In the last hours of its lame duck, the House finally approved a much-debated package of bills to update and enhance a comprehensive energy policy for Michigan moving forward. We applaud the effort to get this done.
Now that it’s all but law — Gov. Rick Snyder is expected to sign it after promoting it for a year and a half — the state can get on with the important work of securing reliable and affordable energy.
Energy is a major issue for Michigan and the nation. And although opponents of this legislation argued that under a new presidential administration the entire energy landscape could change, that’s not wholly true.
President-elect Donald Trump will no doubt change some of the regulations President Barack Obama has put into place regarding energy and the environment. But at this point, age and natural market forces are pushing energy demands toward natural gas and renewables more than government mandates are at this point. The state’s new plan works with those forces, regardless of who is in the White House.
Over the next 15 years the state’s total electricity generation will decrease by 30 percent as coal plants continue to come offline.
And over the next seven years, Michigan will lose more than 5,000 megawatts of generation due to aging facilities and regulations. That means the state’s reserve margin — which ensures supply is reliable even in times of peak demand — will also decline. In just two years, the reserve will be below 15 percent, which is generally considered the danger zone by the Midcontinent Independent System Operator.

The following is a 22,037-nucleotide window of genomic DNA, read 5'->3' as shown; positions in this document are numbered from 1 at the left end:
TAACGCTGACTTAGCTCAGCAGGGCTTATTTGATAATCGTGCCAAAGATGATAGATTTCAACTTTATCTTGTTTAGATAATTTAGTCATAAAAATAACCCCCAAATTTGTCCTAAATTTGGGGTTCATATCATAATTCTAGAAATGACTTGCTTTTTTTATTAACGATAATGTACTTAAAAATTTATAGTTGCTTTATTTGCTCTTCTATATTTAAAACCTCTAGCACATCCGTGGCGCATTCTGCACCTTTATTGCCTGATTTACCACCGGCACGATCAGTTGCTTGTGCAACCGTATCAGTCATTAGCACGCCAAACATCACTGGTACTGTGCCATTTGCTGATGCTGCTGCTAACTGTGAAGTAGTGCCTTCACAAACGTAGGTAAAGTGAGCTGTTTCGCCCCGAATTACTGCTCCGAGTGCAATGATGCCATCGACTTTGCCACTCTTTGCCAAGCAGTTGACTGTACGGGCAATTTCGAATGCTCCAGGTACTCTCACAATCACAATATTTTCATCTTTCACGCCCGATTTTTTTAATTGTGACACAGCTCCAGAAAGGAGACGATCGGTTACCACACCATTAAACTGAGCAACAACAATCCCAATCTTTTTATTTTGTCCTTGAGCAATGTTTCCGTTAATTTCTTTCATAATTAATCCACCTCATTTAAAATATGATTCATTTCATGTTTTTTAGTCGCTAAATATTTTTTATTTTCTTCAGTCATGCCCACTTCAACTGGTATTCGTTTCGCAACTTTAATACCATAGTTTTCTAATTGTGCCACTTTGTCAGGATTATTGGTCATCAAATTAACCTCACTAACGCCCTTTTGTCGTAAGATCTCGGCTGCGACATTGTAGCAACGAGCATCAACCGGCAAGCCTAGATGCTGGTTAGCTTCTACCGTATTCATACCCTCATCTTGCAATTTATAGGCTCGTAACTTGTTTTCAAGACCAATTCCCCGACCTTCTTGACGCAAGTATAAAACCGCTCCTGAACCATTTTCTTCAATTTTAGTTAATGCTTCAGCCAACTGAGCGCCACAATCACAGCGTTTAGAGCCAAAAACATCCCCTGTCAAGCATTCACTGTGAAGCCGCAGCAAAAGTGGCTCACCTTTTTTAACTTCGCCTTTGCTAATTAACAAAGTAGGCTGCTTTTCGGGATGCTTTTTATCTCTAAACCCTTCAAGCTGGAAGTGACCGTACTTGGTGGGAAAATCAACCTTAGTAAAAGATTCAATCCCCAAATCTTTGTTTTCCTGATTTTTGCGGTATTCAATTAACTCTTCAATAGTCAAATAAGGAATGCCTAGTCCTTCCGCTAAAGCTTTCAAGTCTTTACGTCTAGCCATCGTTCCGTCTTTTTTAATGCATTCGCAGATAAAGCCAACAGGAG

This new legislation allows energy providers to plan for the future as it creates an Integrated Resource Plan for long-term power generation that focuses on a mix of natural gas, renewable energy and energy efficiency measures. It’s flexible enough to work with fluctuating natural gas prices, but structured enough to give investors a reliable path forward.
A major issue holding up the bills’ passage was the issue of electric choice. Several large manufacturers and school districts throughout the state have saved significant cash on power needs by being part of the 10 percent of Michigan customers currently allowed to use alternative providers.
They didn’t want to give that up, and other opponents wanted to see the choice program actually expanded. There’s currently a waiting list of about 11,000 to enter the program. But the state’s largest energy providers were concerned that they bear the infrastructure and maintenance costs for a grid that alternative providers simply tap into when they choose to.
The final legislation won over some original critics by instead of instilling an automatic fee on alternative providers, the Michigan Public Service Commission can determine if a capacity fee is necessary, how high it could rise or if it’s better for that supplier to secure capacity demands through an auction process.
The final legislation also requires Michigan utilities to buy or produce at least 15 percent of their energy from renewable sources by 2022. That shouldn’t be difficult, as the market is already encouraging use of sources like wind more efficiently than in the past.
Securing this plan was an important step for Michigan.